This site includes a seventeen-acre rocky island covered with grassy and
herbaceous vegetation (owned by the American Museum of Natural
History), and the surrounding marine waters, including a deepwater
channel known as ?The Race.? The Race hosts large concentrations
of striped bass (Morone saxatilis), bluefish (Pomatomus saltatrix), tautog
(Tautoga onitis), and summer flounder (Paralichthys dentatus). It is also
a major migration corridor for striped bass and supports a regionally
significant commercial lobster (Homarus americanus) fishery.
This is one of the most important tern nesting sites in the world, with
the largest breeding colony of Roseate Terns in North America (1,500
pairs in 1996; 45% of the northeast North American population) and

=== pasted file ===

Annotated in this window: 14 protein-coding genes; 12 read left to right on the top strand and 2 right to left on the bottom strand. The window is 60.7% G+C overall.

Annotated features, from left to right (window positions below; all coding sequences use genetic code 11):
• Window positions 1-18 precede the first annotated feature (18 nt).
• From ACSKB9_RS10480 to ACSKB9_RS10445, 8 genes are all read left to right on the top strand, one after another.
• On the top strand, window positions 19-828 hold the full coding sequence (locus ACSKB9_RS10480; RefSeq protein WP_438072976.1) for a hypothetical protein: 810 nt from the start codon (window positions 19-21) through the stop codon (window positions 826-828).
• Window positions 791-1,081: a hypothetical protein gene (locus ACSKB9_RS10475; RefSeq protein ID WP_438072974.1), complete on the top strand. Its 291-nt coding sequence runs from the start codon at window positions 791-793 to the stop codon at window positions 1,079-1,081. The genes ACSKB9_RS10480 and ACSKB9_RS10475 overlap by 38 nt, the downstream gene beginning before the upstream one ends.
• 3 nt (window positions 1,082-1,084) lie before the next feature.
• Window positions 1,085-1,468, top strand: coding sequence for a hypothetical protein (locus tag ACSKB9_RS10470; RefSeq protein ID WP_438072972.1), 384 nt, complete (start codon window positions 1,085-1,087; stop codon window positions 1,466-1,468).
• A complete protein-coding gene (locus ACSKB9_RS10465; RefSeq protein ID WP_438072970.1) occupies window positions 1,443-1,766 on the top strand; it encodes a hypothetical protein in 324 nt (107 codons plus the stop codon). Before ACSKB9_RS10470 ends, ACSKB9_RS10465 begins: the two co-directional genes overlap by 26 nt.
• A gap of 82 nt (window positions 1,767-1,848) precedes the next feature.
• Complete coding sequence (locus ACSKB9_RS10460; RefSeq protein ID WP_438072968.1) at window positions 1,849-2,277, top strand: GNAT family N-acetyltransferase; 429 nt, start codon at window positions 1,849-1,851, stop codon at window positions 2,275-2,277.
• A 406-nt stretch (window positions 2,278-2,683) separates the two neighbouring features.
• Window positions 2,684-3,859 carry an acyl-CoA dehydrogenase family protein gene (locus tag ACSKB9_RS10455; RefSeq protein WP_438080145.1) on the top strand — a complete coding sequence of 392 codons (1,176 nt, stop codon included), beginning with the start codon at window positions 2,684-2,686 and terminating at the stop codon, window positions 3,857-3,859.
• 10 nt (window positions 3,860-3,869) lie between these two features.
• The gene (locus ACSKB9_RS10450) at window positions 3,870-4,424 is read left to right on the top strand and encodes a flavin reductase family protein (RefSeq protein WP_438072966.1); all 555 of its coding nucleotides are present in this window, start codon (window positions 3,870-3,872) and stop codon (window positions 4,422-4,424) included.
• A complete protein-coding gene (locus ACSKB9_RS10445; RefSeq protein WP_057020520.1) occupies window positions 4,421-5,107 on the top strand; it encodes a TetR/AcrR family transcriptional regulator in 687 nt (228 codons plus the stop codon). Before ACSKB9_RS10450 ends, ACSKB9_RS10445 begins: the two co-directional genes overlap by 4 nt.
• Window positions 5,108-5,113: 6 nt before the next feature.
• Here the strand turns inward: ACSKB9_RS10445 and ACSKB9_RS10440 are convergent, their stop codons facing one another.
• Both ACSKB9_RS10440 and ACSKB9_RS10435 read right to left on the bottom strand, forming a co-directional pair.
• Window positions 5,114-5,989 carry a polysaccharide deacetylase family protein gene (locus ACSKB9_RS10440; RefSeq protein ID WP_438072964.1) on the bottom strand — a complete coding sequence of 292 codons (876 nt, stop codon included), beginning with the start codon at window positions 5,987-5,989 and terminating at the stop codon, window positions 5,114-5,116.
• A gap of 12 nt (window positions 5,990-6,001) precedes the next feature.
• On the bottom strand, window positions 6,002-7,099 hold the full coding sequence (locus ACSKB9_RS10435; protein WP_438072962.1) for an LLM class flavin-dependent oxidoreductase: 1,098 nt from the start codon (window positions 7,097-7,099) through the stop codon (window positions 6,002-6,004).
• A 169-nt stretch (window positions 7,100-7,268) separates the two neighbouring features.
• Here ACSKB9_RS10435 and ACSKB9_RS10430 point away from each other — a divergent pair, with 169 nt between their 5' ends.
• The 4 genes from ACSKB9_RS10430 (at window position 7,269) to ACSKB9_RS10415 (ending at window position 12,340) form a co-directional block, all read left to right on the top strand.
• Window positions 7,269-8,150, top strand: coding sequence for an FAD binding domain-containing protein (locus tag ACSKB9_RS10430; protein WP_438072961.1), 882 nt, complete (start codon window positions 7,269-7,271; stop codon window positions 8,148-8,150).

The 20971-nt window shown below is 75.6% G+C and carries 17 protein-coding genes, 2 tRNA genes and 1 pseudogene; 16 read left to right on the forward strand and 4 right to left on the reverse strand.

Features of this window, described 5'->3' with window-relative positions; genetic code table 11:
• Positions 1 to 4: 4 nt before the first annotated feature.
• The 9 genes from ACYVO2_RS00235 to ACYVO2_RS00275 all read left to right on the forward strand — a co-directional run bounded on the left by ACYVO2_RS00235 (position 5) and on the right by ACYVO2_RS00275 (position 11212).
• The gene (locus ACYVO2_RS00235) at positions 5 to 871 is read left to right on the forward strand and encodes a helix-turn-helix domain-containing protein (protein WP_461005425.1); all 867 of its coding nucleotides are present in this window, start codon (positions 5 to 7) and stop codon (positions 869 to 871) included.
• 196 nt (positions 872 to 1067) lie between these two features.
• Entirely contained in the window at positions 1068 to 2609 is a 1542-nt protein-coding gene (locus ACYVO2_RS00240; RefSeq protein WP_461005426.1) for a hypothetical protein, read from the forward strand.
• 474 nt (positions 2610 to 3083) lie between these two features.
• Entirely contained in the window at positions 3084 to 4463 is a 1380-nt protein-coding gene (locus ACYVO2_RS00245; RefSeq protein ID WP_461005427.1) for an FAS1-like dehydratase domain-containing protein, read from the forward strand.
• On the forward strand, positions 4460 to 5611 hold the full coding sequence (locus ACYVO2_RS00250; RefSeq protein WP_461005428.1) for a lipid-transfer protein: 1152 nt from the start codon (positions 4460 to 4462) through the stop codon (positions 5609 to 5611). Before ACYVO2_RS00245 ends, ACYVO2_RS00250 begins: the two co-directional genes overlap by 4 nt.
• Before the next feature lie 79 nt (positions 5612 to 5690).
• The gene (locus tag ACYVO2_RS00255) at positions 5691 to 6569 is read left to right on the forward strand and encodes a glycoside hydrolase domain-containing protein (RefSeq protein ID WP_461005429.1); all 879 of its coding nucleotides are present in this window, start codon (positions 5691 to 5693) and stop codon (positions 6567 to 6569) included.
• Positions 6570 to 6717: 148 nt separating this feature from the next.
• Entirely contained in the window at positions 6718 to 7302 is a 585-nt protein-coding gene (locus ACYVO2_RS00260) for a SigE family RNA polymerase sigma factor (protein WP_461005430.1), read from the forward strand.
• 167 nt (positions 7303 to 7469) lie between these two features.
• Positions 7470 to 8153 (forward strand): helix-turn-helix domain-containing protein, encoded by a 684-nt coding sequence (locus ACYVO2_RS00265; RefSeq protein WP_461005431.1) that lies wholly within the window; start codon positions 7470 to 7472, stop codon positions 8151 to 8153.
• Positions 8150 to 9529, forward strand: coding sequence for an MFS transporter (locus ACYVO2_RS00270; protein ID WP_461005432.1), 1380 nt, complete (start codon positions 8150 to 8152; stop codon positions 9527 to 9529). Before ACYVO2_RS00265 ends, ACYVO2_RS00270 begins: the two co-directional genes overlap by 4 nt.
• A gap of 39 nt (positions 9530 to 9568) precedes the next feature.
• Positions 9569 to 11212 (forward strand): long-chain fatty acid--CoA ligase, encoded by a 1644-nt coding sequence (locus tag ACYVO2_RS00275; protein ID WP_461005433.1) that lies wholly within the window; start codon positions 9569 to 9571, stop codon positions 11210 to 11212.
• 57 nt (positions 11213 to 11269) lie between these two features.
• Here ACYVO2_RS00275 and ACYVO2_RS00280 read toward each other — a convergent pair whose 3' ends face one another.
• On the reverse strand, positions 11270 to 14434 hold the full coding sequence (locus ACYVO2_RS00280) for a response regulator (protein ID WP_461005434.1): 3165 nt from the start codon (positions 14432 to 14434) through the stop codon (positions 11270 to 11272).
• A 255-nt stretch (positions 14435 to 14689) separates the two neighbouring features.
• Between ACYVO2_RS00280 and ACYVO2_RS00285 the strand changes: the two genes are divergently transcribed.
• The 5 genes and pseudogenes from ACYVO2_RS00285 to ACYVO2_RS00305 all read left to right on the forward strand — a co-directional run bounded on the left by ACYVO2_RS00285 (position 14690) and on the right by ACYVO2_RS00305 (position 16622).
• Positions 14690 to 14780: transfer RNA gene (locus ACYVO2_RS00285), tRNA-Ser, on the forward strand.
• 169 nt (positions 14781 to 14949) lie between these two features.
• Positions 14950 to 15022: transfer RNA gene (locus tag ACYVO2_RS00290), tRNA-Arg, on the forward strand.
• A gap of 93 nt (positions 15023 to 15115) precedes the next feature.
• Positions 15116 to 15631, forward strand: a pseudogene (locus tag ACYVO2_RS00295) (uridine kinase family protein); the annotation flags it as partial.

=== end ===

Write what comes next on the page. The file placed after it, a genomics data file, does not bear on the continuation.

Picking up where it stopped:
one of the largest colonies of Common Terns as well (8,000 pairs in
1995, 7,750 in 1996; 40-45% of the state population). The numbers of
terns during the years 2000-2004 continued to be about 10,000 Common
Tern nests and roughly 1,600 Roseate Tern nests annually.
Waterbirds Mixed species Has well exceeded threshold (100 ind.) over past ten years.
This site is listed in the 2002 Open Space Conservation Plan as a
priority site under the project name Long Island Sound Coastal Area.
Oil spills are a potential threat to this area. A long-term research
project managed by staff from the American Museum of Natural
History involves the demography and life history of terns. During the
first round of IBA site identifications, this site was recognized under
the research criterion because of the research being performed there.